The book looks at some of the  “petticoat pioneers” who started to break the mould – who refused to take a back seat and let the men take all the credit. The 18th Century is, when all is said and done, a century dominated by the roar of male success – men headed the Industrial Revolution, men spearheaded the growth of the British Empire, men explored, discovered, invented – and ruled. But that did not mean that women threw in the towel, and the book looks at pioneers such as Elizabeth Raffald (cook, delicatessen owner, employment-exchange owner, newspaper proprietor, and highly successful author) and Eleanor Coade (who set up a factory making products out of artificial stone). It includes the silversmith Hester Bateman, the formidable chocolatier Anna Fry, and also my favourite paradigm-shifter, the remarkable Hester Pinney. Here was a woman who enjoyed great success as a financial adviser, dealing in stocks and shares – and who preceded the first woman to cross the floor of the Stock Exchange by 250 years. I look at pioneering artists, novelists and actresses, as well as reformers and educationalists such as Elizabeth Fry, Hannah More and the anti-slavery firebrand Margaret Lady Middleton. There are one or two scientists, inventors and teachers (Lady Mary Wortley Montagu, Jane Mercer and Sarah Guppy) and, perhaps standing out for all the wrong reasons, the astonishing tale of Teresia ‘Con’ Phillips. She was a bigamist, a sex worker – and a woman who never gave up in her pursuit for justice through the courts, inspiring men such as Jeremy Bentham to advocate reform of our arcane legal system, and leading directly to the 1753 Marriage Act of Lord Hardwicke. Here was a woman who just wouldn’t give up, and her life was certainly a roller-coaster!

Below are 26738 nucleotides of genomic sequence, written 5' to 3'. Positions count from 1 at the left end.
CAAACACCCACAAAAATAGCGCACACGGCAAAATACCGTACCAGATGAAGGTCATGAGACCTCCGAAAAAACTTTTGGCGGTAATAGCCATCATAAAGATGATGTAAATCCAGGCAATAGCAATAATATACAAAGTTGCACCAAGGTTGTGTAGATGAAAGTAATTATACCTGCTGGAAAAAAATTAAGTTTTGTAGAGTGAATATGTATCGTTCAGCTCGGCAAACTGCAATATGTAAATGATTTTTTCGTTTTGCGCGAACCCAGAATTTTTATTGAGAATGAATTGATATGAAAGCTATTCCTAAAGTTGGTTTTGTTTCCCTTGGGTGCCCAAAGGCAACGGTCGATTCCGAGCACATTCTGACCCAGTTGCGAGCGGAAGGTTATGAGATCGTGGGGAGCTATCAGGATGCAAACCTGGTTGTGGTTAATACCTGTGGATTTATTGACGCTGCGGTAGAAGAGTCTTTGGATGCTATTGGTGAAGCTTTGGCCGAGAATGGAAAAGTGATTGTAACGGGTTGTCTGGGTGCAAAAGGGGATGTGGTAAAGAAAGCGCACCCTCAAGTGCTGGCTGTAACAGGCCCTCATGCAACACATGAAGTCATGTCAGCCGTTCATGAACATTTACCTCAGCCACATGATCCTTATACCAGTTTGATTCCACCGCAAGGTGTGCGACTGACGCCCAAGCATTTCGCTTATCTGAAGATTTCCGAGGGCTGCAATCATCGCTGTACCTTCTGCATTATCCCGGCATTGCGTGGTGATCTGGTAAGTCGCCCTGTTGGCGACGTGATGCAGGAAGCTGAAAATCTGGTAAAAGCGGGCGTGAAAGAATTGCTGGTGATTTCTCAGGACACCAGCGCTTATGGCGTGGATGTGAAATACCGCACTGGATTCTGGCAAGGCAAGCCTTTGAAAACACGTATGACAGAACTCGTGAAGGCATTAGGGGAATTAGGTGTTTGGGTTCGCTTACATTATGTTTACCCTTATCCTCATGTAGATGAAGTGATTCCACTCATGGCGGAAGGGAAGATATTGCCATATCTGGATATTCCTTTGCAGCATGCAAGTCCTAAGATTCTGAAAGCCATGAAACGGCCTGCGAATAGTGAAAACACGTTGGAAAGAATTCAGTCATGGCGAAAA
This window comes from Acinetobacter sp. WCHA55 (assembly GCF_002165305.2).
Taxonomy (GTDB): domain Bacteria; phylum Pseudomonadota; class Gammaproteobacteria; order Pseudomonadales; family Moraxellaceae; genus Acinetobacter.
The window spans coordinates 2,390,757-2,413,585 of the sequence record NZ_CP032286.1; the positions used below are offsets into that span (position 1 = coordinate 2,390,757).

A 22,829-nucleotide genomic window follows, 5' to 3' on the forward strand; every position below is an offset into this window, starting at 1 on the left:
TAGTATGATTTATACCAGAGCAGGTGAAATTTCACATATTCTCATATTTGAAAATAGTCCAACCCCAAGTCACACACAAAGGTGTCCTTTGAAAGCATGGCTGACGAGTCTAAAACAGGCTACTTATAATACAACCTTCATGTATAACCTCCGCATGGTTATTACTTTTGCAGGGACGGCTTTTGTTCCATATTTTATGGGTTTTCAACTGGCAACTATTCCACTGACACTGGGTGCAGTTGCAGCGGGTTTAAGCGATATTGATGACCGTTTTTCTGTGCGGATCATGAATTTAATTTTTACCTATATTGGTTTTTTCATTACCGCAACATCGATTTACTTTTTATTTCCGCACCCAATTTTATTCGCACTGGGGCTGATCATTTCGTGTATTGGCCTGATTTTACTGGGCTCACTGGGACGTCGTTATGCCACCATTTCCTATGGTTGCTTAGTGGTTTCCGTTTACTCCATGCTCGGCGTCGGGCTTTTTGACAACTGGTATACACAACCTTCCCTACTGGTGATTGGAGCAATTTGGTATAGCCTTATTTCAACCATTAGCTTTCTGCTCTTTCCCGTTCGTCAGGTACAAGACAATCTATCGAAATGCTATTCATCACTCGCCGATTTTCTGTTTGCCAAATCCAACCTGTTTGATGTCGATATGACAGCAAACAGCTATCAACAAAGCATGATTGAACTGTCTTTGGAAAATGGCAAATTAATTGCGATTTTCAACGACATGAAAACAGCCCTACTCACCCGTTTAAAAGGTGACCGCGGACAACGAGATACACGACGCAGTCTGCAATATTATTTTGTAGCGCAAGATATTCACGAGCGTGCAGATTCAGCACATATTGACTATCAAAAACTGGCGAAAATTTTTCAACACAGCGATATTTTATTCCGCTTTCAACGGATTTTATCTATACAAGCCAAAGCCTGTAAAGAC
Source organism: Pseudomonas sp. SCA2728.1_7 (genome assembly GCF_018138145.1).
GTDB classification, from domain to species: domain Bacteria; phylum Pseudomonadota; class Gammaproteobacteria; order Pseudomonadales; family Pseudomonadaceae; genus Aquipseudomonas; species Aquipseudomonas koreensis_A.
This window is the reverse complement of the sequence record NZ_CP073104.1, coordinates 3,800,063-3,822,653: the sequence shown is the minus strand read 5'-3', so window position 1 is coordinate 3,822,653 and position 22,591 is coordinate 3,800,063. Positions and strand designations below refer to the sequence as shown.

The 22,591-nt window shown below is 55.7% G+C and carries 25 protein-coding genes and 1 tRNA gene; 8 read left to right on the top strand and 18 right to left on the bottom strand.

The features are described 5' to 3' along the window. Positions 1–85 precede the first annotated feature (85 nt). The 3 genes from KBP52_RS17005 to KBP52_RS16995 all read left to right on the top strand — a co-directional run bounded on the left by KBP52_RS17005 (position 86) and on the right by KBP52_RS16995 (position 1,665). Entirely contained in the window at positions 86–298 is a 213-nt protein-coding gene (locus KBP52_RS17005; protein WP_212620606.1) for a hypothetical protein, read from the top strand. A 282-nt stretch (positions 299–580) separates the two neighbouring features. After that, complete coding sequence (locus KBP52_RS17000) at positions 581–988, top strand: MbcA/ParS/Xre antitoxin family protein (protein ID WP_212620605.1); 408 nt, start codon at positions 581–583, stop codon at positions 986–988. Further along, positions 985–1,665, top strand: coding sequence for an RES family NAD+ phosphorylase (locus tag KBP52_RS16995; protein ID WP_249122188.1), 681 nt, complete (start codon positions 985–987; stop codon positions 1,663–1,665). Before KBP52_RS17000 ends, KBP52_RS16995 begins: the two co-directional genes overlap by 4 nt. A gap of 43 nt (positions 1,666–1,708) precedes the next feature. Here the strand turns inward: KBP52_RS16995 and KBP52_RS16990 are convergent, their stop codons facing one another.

One of the things I discovered was the often over-looked influence of the Quakers. I had not appreciated that the Quaker belief in equality not only meant that they opposed slavery, but also that they treated boys and girls equally, and generally refused to follow conventional ideas about primogeniture. I was intrigued to see the Quaker introduction of fixed prices for a product – no haggling. Their word was their bond- and the book considers how Quakers “punched above their weight” in the market place. They may have been few in number, but just think of the industries they dominated – not just chocolate-making (Fry’s, Cadbury’s Rowntree’s etc) but also banking (Lloyds, Barclays, Friends Provident). Think Clarke’s shoes, Bryant and May matches, Huntley & Palmer biscuits, and the iron and steel-makers of the Darby family at Coalbrookdale, to name just a handful. And what distinguished these Quaker businesses was that women played an active part in the decision-making process – making it all the more remarkable that 250 years later there are still only seven companies in the Footsie Top 100 which have a woman as CEO. 7% doesn’t look like equality to me!

The book ends with a look at some of the areas where women still have not made a significant breakthrough – such as the miserable 3% of airline pilots who are female, or the unequal percentage of female surgeons, consultants, judges and senior partners in legal firms. But the emphasis is not intended to be on where we are now – it tries to look at how people fought injustice, poor education and legal opposition three centuries ago. I thoroughly enjoyed researching the book  – it isn’t intended to be academic, but hopefully it will contain something of interest to general readers. Let me know!